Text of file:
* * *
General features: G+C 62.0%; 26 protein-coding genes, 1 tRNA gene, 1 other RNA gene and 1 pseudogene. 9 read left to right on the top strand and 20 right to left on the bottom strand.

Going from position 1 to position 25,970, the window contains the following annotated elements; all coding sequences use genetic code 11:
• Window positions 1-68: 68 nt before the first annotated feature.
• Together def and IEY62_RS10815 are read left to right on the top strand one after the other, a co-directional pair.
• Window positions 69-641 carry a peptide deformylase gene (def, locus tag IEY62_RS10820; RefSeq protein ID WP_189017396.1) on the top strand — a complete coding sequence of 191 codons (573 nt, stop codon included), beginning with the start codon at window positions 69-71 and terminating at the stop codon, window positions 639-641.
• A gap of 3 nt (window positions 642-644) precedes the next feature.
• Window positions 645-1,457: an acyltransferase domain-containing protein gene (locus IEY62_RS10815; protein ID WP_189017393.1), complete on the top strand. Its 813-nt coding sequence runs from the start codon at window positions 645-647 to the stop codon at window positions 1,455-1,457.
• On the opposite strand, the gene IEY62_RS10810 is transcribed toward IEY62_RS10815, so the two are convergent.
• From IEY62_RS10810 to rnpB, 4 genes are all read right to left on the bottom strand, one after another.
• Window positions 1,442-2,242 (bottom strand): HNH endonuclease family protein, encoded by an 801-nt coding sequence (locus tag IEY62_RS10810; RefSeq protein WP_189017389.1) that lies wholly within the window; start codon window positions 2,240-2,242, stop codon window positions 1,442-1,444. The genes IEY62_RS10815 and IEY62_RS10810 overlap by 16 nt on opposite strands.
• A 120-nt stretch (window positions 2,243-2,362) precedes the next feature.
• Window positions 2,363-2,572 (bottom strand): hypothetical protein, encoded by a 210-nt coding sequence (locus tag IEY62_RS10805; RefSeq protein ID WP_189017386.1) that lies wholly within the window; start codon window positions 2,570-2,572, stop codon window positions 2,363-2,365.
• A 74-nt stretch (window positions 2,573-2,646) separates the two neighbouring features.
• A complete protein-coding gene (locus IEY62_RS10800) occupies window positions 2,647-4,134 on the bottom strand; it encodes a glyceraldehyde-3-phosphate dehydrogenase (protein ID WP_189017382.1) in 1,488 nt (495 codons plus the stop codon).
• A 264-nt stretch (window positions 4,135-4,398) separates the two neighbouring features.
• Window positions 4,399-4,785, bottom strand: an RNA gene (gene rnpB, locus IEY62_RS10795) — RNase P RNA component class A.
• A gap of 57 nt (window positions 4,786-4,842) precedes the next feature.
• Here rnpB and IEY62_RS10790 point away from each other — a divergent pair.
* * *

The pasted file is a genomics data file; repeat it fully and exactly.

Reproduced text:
General features: G+C 62.0%; 26 protein-coding genes, 1 tRNA gene, 1 other RNA gene and 1 pseudogene. 9 read left to right on the top strand and 20 right to left on the bottom strand.

Going from position 1 to position 25,970, the window contains the following annotated elements; all coding sequences use genetic code 11:
• Window positions 1-68: 68 nt before the first annotated feature.
• Together def and IEY62_RS10815 are read left to right on the top strand one after the other, a co-directional pair.
• Window positions 69-641 carry a peptide deformylase gene (def, locus tag IEY62_RS10820; RefSeq protein ID WP_189017396.1) on the top strand — a complete coding sequence of 191 codons (573 nt, stop codon included), beginning with the start codon at window positions 69-71 and terminating at the stop codon, window positions 639-641.
• A gap of 3 nt (window positions 642-644) precedes the next feature.
• Window positions 645-1,457: an acyltransferase domain-containing protein gene (locus IEY62_RS10815; protein ID WP_189017393.1), complete on the top strand. Its 813-nt coding sequence runs from the start codon at window positions 645-647 to the stop codon at window positions 1,455-1,457.
• On the opposite strand, the gene IEY62_RS10810 is transcribed toward IEY62_RS10815, so the two are convergent.
• From IEY62_RS10810 to rnpB, 4 genes are all read right to left on the bottom strand, one after another.
• Window positions 1,442-2,242 (bottom strand): HNH endonuclease family protein, encoded by an 801-nt coding sequence (locus tag IEY62_RS10810; RefSeq protein WP_189017389.1) that lies wholly within the window; start codon window positions 2,240-2,242, stop codon window positions 1,442-1,444. The genes IEY62_RS10815 and IEY62_RS10810 overlap by 16 nt on opposite strands.
• A 120-nt stretch (window positions 2,243-2,362) precedes the next feature.
• Window positions 2,363-2,572 (bottom strand): hypothetical protein, encoded by a 210-nt coding sequence (locus tag IEY62_RS10805; RefSeq protein ID WP_189017386.1) that lies wholly within the window; start codon window positions 2,570-2,572, stop codon window positions 2,363-2,365.
• A 74-nt stretch (window positions 2,573-2,646) separates the two neighbouring features.
• A complete protein-coding gene (locus IEY62_RS10800) occupies window positions 2,647-4,134 on the bottom strand; it encodes a glyceraldehyde-3-phosphate dehydrogenase (protein ID WP_189017382.1) in 1,488 nt (495 codons plus the stop codon).
• A 264-nt stretch (window positions 4,135-4,398) separates the two neighbouring features.
• Window positions 4,399-4,785, bottom strand: an RNA gene (gene rnpB, locus IEY62_RS10795) — RNase P RNA component class A.
• A gap of 57 nt (window positions 4,786-4,842) precedes the next feature.
• Here rnpB and IEY62_RS10790 point away from each other — a divergent pair.